o you ever have those memories that you suddenly realize aren't real, but were just dreams? Dreams that had somehow snuck into your regular memories and mixed with them? A little while ago, I was walking out of my apartment to go over to the clubhouse, to work out in the gym, which I have been doing late on mornings I don't have to be in at work early. I thought to myself as I was walking, "Maybe I should just go running." I know that I'm not supposed to run; in fact, that I really can't anymore, given how banged up my knee is. But I also knew that that fact hadn't stopped me before, and that I had been running for a while, nevertheless.
As I walked along the driveway through the apartment complex, enjoying the cool Florida night breeze on my skin, I thought, "When did I take up running again?!" I rooted around in my memory for a little bit and recalled all these memories of going out in recent months for light workouts – light and guarded running, compared to what I used to do. I knew that I ought not to be doing it, but I had done it anyway because I loved it so much. But something felt wrong about that. I thought a little more, and realized that none of this ever happened, and that I was drawing on vague memories of a vast sequence of dreams of going out running. M
y intention to pick up the journal again is clearly not going well: it's a hard habit to renew. I wonder if I could adequately describe this time, though. Professionally, I'm teaching all scripture courses and that re-immersion seems a bit subtle for a journal account, in its own way. I suppose that it's something like physical therapy after an injury, where your day-by-day workout is building toward a notable result, but the changes and experiences each day don't seem to distinguish themselves from one another so significantly. I've taught scripture as part of my courses for years, but I haven't taught a course solely devoted to the topic since I taught high school. I suspected that extended time to immerse myself in scripture was going to be a treat for me, as I tend to function more as a contemporary theologian. And indeed it has, although, as per the physical therapy analogy, I find it difficult to explain exactly how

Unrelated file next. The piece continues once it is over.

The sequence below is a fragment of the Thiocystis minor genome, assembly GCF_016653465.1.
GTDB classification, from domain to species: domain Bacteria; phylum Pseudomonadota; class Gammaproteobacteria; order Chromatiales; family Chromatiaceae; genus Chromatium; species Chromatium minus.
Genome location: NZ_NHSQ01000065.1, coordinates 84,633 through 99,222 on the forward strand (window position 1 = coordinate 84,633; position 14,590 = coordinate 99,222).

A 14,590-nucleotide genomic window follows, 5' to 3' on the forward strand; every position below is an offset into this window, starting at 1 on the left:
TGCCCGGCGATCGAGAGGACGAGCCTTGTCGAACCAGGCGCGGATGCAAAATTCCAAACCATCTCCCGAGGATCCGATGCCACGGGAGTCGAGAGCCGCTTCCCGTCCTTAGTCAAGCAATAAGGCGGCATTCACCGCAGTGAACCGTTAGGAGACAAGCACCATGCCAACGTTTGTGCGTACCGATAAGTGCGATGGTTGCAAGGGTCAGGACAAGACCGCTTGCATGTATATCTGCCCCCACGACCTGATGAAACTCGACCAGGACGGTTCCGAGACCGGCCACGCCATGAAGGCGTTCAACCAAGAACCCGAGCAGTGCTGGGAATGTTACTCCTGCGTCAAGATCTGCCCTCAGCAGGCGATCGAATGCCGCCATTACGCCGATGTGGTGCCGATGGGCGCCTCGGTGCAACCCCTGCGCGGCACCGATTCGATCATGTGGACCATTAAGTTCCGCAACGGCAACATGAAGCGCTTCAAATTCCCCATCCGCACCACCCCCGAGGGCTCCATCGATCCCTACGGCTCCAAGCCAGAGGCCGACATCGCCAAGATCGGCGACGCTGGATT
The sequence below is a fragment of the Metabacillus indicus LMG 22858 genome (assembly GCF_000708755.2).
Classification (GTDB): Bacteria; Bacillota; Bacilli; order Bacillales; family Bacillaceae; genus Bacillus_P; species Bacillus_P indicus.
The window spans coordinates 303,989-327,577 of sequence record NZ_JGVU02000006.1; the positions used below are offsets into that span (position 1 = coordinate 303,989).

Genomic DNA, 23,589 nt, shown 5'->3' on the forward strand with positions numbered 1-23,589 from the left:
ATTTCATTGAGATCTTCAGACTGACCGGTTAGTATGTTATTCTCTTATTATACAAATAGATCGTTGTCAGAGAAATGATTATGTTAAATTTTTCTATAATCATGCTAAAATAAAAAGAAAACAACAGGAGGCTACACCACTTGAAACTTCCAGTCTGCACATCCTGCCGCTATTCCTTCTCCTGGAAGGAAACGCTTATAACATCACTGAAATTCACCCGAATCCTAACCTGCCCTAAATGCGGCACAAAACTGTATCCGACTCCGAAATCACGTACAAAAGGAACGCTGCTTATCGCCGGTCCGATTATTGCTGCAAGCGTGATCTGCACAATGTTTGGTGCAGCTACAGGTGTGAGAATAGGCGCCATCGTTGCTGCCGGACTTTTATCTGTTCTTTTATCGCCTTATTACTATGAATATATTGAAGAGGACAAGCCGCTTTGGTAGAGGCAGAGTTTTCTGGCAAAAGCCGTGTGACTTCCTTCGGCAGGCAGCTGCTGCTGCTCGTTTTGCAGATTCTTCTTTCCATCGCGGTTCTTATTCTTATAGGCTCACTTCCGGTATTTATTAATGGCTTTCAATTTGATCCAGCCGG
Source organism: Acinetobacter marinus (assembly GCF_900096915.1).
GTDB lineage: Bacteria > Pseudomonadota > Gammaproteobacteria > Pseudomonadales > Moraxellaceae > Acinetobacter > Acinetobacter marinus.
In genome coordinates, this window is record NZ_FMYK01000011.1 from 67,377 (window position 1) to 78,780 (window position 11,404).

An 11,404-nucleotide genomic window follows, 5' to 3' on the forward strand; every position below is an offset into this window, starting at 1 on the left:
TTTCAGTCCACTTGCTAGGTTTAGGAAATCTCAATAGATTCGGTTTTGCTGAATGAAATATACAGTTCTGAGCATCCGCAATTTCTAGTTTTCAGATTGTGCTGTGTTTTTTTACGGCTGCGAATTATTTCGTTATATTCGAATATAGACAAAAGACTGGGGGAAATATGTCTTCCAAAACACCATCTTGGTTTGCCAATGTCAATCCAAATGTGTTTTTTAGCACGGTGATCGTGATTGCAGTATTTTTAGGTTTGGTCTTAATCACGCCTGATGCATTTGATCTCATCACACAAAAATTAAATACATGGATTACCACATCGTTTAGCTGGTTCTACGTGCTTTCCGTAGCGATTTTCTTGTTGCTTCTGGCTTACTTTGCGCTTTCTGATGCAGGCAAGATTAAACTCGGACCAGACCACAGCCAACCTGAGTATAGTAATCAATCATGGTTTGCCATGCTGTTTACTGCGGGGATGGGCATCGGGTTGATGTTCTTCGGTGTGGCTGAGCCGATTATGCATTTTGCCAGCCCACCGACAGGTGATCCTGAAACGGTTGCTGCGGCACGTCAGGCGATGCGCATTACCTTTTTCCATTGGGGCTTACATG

it's affecting me. There's something of a "back-to-basics" pleasure to it, re-engaging foundational material for the theological discipline. There's also something of the pleasure of re-discovery to it, too, as I come back to this immersion with more years of thinking and of experience. Employing and teaching the critical methodologies hits me a little differently. Reading Hebrew Scriptures at this depth feels especially fresh, and I've been pulling out and revisiting material from my undergraduate Ancient Near East studies with Marvin Powell along with the new readings.
There are, of course, recreational highlights, too. I went out last night with Professors Clausen and Orlando to catch a showing of Gravity
, which was indeed very much augmented by 3-D filming. Visually stunning and with a really impressive soundtrack. Other than an initial "That doesn't make a lick
of sense" moment of my inner Physicist protesting at the nature of the disaster that initiates the drama, it all kept us on the edge of our seats. The three of us caught a late dinner at the Stonewood Grill & Tavern
where we decompressed after the film, talking through that. Cheryl (a geneticist) lead the group protest about the initial physics that I mentioned, but approved of the ride of the film. We ended up talking a lot about music, compared our various high school nerdinesses, and talked at some length about Frank's dissertation (he's a political scientist, and is expert in Congress and the study of organizations). I had hoped for an apropos fly-over of ISS to conclude the night, but that came later in the evening, with too much haze and too little sunlight for the station to catch. If only life were more consistently artful.